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August 28, 2006

ATLA's media blackout: a double-secret convention

By David Yas

(This article appeared in the Massachusetts Lawyers Weekly, 07-10-2006)

I like to think that I'm a pretty decent guy to invite to a party. I know a couple of knock-knock jokes and I'm not a bad dancer.

But the Association of Trial Lawyers of America wouldn't have me at its party in Seattle last month.

As a member of the media, I was once again barred from attending ATLA's annual convention. For the second year running, ATLA did not want the press at its big show. They didn't want reporters snooping around seminars, strolling across the plush carpet of the Washington State Convention & Trade Center, and grabbing free coffee and muffins.

On the association's Website, ATLA encourages its members to attend in order (in part) "to be energized, refreshed, and revitalized by views of snow-capped mountains, spectacular sunsets, and distinctive neighborhoods."

Quit rubbing it in, guys. Why couldn't I come?

Well, I'm not sure.

ATLA first made its decision to ban the media from its convention a year ago, announcing the move just a week before its annual convention in Toronto. Press passes and media guidelines had already been issued. Plane and hotel reservations had been made. Reporters had their notebooks at the ready—and were then abruptly told to stay home.

In a statement made at the time, ATLA said: "Due to an ambitious schedule and large number of attendees at ATLA's annual membership convention we have decided that we are going to focus our attention on communicating with our members directly, rather than external audiences."

You might think ATLA would be concerned about publicly lifting the image of the trial lawyer—especially these days. ATLA folks keep a very close eye on all of the nasty things that politicians—particularly President George W. Bush—say about trial lawyers. When Sir W. pushes for tort reform, ATLA always aspires to push back.

On its Website, ATLA reminds members to "play your part in ATLA's fight to improve the image of trial lawyers everywhere."

Right. Play your part. But make sure you don't talk to reporters at our annual blow-out convention. If you see one coming, drop your complimentary tote bag and run the other way.

Umm ... guys ... what does that do for the image of trial lawyers?

Why the Soviet-style silence?

One guess is that ATLA fears that inviting all media to its convention would amount to welcoming the enemy into its underground lair.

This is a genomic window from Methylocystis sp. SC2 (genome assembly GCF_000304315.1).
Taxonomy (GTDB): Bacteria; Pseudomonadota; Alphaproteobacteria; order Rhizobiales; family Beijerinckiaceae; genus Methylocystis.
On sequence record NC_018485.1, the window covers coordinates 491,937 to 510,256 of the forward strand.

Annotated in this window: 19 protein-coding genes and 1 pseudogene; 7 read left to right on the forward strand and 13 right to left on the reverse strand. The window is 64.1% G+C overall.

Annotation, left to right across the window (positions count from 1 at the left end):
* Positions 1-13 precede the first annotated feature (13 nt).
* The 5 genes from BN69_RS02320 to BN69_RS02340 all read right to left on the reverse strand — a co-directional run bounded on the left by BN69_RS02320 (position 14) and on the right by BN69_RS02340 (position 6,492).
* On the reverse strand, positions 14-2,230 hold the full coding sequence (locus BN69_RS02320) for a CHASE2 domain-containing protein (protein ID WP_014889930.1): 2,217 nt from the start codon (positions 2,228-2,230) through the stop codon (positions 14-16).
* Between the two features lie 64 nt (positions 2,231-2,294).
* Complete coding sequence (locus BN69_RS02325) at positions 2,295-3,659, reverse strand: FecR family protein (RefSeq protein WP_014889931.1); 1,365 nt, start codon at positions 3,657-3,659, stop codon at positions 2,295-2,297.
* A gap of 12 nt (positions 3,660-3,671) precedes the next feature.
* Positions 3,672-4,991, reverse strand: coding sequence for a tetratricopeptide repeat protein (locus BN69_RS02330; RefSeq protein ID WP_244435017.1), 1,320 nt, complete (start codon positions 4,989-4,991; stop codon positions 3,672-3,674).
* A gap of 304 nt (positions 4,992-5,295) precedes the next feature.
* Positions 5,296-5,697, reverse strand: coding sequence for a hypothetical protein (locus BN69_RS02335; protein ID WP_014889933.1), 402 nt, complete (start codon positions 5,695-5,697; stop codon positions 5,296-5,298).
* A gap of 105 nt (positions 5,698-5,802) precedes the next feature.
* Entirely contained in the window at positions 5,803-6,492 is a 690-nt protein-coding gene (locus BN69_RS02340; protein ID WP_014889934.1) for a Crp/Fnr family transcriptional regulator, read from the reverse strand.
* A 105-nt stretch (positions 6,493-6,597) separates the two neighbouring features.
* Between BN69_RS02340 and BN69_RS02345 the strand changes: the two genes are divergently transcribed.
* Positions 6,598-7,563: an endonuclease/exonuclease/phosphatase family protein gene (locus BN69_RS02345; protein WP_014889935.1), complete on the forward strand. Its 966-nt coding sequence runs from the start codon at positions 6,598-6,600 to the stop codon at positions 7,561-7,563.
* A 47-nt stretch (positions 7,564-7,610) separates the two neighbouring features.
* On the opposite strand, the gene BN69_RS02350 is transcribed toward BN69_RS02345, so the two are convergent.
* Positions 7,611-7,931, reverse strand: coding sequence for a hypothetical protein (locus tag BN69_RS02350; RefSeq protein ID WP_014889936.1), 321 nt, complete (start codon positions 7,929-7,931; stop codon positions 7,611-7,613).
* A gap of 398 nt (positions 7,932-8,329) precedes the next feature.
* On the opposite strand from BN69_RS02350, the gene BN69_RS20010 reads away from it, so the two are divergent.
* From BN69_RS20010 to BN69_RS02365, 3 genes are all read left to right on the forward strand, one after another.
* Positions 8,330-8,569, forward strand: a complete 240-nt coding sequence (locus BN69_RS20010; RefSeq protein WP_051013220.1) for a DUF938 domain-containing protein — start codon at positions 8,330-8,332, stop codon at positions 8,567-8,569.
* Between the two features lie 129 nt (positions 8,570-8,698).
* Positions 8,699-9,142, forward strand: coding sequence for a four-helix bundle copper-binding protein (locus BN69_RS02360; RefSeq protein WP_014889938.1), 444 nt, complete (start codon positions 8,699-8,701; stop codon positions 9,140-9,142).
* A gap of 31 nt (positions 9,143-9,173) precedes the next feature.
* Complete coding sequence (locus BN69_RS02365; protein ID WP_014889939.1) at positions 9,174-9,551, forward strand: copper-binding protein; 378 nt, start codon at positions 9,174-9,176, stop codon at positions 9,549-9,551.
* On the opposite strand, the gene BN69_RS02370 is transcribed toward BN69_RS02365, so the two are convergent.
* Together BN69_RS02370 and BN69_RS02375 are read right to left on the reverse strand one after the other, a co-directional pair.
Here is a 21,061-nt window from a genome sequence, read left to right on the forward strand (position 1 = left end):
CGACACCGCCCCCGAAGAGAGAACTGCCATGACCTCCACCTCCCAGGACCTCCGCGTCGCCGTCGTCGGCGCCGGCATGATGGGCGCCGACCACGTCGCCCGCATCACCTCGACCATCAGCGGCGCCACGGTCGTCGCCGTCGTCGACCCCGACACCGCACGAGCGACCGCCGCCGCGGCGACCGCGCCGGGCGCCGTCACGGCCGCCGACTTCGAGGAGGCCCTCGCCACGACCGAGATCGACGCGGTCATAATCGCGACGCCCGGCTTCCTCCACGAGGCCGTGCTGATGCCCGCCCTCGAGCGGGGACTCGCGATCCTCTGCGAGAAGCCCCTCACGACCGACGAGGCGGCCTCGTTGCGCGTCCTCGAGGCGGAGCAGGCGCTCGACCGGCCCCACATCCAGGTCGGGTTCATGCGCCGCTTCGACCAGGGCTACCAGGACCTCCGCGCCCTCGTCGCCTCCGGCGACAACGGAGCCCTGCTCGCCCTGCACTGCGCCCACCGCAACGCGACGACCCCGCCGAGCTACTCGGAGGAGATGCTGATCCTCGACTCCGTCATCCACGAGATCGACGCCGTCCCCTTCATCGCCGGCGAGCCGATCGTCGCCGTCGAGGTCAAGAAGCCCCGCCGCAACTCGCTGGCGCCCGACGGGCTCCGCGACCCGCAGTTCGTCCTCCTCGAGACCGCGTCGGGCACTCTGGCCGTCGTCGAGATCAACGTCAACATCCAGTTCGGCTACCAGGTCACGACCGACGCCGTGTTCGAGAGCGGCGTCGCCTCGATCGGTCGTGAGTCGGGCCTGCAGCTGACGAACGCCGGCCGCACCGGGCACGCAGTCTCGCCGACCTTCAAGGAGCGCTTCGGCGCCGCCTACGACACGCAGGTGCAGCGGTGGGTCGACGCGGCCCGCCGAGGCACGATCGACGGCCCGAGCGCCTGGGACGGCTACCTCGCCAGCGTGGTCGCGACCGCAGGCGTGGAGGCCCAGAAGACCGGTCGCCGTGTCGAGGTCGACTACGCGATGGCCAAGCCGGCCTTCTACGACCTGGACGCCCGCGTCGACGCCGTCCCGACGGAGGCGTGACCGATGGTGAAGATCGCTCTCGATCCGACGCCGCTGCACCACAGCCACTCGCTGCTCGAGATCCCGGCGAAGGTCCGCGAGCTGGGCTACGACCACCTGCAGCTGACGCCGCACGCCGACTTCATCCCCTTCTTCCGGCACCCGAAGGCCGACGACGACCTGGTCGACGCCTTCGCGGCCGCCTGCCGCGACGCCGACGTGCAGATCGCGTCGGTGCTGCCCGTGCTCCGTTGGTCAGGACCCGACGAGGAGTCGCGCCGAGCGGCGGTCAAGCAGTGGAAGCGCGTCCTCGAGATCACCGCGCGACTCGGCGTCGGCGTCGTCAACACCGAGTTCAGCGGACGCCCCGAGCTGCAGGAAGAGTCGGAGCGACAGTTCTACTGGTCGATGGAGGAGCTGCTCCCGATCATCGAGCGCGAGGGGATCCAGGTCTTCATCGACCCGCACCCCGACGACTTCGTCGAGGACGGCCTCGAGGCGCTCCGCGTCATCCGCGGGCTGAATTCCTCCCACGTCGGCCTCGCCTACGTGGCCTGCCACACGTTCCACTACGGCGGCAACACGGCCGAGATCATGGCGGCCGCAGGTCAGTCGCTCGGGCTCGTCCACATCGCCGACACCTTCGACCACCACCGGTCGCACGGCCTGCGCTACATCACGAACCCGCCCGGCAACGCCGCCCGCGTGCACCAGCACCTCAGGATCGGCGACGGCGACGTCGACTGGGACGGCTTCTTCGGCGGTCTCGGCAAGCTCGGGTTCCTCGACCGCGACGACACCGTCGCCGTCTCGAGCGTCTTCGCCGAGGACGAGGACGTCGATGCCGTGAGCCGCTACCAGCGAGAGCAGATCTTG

According to the Website of a publication called Insurance Journal, ATLA denied IJ's request for a media credential at its 2004 convention in Boston.

An ATLA official apparently wrote to IJ: "I fear we must stick with our credentialing decision. Yours is a publication with a point of view which clearly serves an audience in opposition to free and open access to the courts and the independent authority of citizen juries and whose interests are too frequently the polar opposite of people injured through no fault of their own, whom our members represent. I am sure you understand."

Most bar associations, by the way, invite everyone to the party. The 400,000-member American Bar Association has a longstanding open meetings policy. The Massachusetts Bar Association has tables set up for members of the media or the public to toddle in if they want to listen in on a monthly House of Delegates meeting. I can tell you that I have sat through many of these meetings, and nary a scandal has emerged. Except for the day they briefly ran out of coffee, but I'd rather not talk about it.

I can only conclude that ATLA is hiding some terribly juicy story. Possibly some matter of national security or, indeed, biblical proportions.

It has determined who really killed Kennedy. It has invented a fat-free cream cheese that doesn't taste like spackle. It has figured out why people are still paying Matthew McConaghey to make films.

No reporters invited. If you don't know the handshake, you're denied admission at the door. Sorry, guys. Double-secret convention.

I placed a couple calls to ATLA officials, but all I got was this one-line emailed explanation: "Our top priority during ATLA's convention is providing our members with information and services that will help them fight for justice in our courts but as always if Lawyers Weekly or any other press outlet needs to reach us, they will be able to do so."

And, as if I just requested some salt with my wound, I learn that this is, in fact, ATLA's 60th anniversary.

"Join with your colleagues in recalling important milestones of ATLA's past, as we gather strength and inspiration for the current and future fight to save the civil justice system," my ATLA friends tell me.

No strength and inspiration for me. No free coffee. No tote bag.

Hope you had fun in Seattle, ATLA members. Just don't tell me about it.

Trial lawyers may be fighting a bare-knuckle, public-image battle. But what happens at ATLA, stays at ATLA.

David Yas is the publisher and editor-in-chief of Massachusetts Lawyers Weekly, Minnesota Lawyer's sister publication in Boston. If you attended the ATLA conference, he would be more than happy if you would send him your complimentary tote bag.

COPYRIGHT 2006 Dolan Media Newswires

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Published by the Manhattan Institute

The Manhattan Insitute's Center for Legal Policy.